This episode features interviews with Intel’s marketing manager for the lineup and Ian Morrison, an Australian developer who has been working to port Ubuntu and other open source software to run on Intel’s tiny desktop computers.
The Intel Compute Stick is a full-fledged computer, but it looks more like a USB flash drive than a PC. Stick it into the HDMI port of your TV and you can run Windows software on the big screen.
The first PC-on-a-stick devices launched in 2012, but models like the Rikomagic MK802 featured ARM processors and Android software. We started to see models with Intel chips and Windows software in late 2014, and Intel launched its own Compute Sticks in 2015.
It’s not just the hardware that’s changing: Intel offered models with Windows or Ubuntu software in 2015. But the 2016 lineup will be available with Windows 10 or no operating system at all. If you want to install Ubuntu, Android, Chromium, or another operating system, you’ll have to do it yourself.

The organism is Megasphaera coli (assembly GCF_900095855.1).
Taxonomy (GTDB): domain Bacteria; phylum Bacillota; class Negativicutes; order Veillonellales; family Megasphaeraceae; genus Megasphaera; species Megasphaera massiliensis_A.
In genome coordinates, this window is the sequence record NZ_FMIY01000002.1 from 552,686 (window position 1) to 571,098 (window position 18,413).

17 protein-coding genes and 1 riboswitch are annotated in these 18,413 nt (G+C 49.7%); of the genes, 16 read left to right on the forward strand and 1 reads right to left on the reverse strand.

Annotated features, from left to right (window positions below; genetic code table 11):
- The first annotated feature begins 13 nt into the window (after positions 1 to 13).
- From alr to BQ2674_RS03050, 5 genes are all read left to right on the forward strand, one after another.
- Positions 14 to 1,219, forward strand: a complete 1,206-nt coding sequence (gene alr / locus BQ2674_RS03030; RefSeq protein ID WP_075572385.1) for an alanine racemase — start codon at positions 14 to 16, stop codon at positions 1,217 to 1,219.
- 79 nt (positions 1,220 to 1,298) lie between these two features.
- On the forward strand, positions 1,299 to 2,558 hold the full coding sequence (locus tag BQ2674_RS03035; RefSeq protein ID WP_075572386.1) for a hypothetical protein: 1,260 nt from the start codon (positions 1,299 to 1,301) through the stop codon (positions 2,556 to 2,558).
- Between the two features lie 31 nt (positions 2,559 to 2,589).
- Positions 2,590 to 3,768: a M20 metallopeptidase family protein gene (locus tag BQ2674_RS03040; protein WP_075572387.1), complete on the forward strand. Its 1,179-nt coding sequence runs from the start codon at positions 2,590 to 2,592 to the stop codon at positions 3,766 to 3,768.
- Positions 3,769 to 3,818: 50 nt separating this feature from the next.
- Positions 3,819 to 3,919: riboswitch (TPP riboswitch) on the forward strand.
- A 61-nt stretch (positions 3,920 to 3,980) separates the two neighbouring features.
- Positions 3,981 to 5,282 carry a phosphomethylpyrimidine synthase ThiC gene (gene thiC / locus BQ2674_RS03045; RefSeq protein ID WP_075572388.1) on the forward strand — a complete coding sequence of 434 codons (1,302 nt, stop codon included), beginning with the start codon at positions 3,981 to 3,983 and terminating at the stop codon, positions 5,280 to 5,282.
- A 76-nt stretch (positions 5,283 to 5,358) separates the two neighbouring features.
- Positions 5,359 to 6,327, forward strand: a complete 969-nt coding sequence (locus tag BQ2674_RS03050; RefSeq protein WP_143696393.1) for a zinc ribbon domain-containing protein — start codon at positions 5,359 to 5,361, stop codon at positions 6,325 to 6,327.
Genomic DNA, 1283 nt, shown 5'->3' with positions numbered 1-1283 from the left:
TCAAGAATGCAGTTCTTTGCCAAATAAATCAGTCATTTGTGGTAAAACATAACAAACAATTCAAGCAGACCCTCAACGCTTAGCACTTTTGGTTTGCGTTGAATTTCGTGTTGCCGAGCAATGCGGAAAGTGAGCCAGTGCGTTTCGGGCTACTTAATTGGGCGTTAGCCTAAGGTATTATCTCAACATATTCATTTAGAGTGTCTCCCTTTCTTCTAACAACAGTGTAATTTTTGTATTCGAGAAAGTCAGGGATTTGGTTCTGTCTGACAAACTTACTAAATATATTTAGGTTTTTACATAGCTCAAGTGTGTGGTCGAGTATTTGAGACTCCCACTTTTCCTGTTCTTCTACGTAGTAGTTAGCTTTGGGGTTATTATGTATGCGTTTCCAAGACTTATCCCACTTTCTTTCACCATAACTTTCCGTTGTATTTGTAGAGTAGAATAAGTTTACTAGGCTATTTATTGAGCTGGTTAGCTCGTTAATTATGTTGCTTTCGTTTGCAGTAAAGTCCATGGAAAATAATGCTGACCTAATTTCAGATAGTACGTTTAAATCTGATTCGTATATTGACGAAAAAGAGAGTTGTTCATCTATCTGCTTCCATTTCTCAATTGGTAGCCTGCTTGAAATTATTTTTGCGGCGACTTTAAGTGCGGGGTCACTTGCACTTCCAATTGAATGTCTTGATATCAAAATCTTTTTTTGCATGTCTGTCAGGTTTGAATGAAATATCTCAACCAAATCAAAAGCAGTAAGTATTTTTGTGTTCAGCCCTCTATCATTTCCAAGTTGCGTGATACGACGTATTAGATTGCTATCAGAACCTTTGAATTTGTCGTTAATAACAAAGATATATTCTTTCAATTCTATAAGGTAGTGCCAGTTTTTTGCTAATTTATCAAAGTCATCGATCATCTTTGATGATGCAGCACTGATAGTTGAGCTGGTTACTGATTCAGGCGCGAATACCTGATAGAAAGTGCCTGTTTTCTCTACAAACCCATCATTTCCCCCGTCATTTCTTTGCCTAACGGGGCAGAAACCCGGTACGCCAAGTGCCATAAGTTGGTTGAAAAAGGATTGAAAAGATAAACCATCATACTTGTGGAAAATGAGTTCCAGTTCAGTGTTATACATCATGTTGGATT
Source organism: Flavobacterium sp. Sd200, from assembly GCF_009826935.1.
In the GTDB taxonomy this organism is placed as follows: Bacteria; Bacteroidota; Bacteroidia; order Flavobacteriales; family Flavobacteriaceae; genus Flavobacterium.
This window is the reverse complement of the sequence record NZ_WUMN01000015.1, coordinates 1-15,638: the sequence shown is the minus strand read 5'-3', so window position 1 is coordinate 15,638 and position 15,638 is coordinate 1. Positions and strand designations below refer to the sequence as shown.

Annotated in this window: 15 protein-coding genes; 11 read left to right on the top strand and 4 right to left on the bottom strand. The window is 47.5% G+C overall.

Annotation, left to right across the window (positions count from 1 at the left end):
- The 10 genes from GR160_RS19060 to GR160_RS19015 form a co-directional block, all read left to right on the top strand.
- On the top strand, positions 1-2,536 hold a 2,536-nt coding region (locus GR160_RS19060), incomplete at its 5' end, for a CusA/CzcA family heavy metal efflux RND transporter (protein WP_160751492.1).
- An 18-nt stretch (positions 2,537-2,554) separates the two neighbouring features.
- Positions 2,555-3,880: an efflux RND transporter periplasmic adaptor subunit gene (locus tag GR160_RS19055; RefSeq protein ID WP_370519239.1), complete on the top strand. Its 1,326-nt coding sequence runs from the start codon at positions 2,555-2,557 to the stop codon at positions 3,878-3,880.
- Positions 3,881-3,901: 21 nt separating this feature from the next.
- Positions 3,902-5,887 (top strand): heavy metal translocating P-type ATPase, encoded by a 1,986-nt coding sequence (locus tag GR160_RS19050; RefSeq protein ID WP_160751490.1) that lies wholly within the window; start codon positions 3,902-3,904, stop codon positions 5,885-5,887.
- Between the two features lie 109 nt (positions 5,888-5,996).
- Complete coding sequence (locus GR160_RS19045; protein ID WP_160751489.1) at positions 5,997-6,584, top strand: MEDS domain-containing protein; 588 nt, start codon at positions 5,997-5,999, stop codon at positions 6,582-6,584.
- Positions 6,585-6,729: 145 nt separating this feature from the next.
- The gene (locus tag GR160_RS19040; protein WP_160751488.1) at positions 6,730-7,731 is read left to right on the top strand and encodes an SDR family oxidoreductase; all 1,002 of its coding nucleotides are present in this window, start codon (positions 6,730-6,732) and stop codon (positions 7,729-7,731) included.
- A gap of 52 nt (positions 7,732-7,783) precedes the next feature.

That’s one of the reasons I wanted to speak with Ian Morrison. He’s put more effort into porting Ubuntu to run on Intel’s stick PCs than anyone else that I’m aware of, and he’s particularly excited about some of the changes coming to the Compute Stick lineup in 2016… although he also wonders whether PC sticks will one day be replaced by smartphones that can connect to your TV.
- 0:00 – 1:52 Introduction
- 1:52 – 21:45 Bruce Patterson
- 21:55 – 36:43 Ian Morrison
- 36:48 Preview for episode 3
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